IF the meat is minced on site and again IF chefs and kitchen are good quality you can eat the meat raw with again very little risk, much less risk than you took driving to the burger joint.

    Mmmm ... steak tartare.

    A well-prepared dish of raw steak is a fine thing.

    Auckland • Since Nov 2006 • 22834 posts Report Reply

  • Rob Salmond, in reply to Vivid,

    I wouldn't eat raw mince. And you are not going to convince me.

    What if I buy a thick steak or roast cut, sear all sides to kill surface pathogens, then grind it at home? At that point, can I sear the patty and have some rare mince in safety?

    For me, I'll take the risk if it's a good restaurant. And yes, I've paid the price twice before, so I know what I'm risking.

    Wellington • Since Jun 2015 • 102 posts Report Reply

  • Rob Salmond, in reply to Russell Brown,

    Mmmm … steak tartare.

    A well-prepared dish of raw steak is a fine thing.

    Fun fact: Last year's Burger Wellington featured a tartare burger, which was 100% delicious.

    Wellington • Since Jun 2015 • 102 posts Report Reply

  • Russell Brown, in reply to Deborah,

    Homemade burgers are the best.

    They are. And fun to make.

    Next best is the Angel Bay range of frozen pre-cooked patties. I buy them in the big wholesale pack from Gilmour's (they work out just over a dollar each) and keep them around for dinner emergencies, along with frozen buns. They're good.

    Auckland • Since Nov 2006 • 22834 posts Report Reply

  • Russell Brown,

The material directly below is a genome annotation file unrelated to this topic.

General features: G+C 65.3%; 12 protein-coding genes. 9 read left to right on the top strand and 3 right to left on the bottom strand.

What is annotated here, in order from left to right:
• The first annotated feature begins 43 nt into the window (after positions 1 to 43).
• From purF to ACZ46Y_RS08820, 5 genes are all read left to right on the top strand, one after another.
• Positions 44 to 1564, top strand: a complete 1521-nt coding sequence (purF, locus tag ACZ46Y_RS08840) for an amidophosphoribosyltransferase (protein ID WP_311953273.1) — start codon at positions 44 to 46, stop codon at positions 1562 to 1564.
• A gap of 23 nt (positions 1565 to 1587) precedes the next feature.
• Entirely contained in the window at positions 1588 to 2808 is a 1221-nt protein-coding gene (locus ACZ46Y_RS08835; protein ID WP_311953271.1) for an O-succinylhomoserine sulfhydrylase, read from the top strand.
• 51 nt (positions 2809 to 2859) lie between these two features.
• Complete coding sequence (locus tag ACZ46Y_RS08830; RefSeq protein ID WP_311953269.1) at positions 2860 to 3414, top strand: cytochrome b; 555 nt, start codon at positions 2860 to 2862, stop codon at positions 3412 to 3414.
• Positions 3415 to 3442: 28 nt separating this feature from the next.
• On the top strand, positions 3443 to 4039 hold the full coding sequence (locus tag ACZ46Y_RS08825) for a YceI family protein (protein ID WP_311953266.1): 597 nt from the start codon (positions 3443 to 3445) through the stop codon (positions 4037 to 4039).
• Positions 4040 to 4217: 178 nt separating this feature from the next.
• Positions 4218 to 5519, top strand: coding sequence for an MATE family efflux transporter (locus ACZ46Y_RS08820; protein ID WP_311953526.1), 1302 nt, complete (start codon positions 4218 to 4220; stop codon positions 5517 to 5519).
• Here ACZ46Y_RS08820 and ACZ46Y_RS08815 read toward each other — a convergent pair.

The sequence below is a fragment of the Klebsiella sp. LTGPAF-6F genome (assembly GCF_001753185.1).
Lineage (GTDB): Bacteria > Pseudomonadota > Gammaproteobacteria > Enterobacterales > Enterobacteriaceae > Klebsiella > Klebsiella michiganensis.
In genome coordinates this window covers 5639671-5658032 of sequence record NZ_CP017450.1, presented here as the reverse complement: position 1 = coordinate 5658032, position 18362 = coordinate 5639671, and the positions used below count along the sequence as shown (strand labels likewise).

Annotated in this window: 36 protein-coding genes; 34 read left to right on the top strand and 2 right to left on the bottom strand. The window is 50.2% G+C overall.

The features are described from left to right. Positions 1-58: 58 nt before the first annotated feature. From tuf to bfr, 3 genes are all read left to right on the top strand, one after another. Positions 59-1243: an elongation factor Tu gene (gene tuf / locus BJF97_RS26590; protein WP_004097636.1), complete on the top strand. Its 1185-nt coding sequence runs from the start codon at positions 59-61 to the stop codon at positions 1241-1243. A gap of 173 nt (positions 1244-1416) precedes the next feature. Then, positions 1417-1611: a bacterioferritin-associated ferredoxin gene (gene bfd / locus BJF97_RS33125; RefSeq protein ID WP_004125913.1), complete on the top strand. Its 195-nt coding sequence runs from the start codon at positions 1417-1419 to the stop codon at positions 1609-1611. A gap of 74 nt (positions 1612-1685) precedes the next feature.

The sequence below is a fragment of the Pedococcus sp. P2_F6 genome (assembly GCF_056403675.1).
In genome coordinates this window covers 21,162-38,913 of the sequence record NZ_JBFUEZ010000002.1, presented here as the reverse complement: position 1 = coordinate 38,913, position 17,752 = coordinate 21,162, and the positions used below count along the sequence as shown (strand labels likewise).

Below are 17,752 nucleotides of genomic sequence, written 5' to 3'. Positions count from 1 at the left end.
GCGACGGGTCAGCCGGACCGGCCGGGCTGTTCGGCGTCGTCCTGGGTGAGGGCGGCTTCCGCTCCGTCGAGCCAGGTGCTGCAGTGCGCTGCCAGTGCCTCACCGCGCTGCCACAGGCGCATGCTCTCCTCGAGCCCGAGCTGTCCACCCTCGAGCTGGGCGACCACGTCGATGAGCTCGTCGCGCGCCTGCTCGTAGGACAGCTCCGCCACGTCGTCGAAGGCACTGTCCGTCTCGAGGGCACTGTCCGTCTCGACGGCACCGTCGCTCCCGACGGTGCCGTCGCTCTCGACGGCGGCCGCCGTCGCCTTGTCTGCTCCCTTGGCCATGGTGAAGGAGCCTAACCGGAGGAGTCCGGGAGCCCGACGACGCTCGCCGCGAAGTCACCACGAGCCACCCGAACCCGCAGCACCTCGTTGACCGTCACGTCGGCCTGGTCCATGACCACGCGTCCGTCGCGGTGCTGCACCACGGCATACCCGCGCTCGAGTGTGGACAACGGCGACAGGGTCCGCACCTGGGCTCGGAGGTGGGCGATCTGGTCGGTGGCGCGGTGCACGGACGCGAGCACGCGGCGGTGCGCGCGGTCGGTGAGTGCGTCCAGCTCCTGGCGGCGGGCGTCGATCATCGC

I'm also a fan of the classic tofu burger with satay sauce, but tofu sucks if you don't fry it just right.

    Auckland • Since Nov 2006 • 22834 posts Report Reply

  • Vivid, in reply to Rob Salmond,

    "What if I buy a thick steak or roast cut, sear all sides to kill surface pathogens, then grind it at home? At that point, can I sear the patty and have some rare mince in safety?"

    Absolutely, or you could poach it briefly in boiling water. But you will have grey bits in your pink mince unless you trim off the outsides.

    In America people die eating burgers, that doesn't happen here.

    Wairarapa • Since May 2015 • 43 posts Report Reply

  • Sofie Bribiesca, in reply to Russell Brown,

    Our Bush Fairy Dairy Food Caravan, (Thurs, Fri, Sat nights) has an extensive range of burgers that are all great munchies. All the mince is organic, free range eggs, organic everything. I get the Tofu blue cheese burger with tomato and beetroot. Yuuummmy!

    here and there. • Since Nov 2007 • 6796 posts Report Reply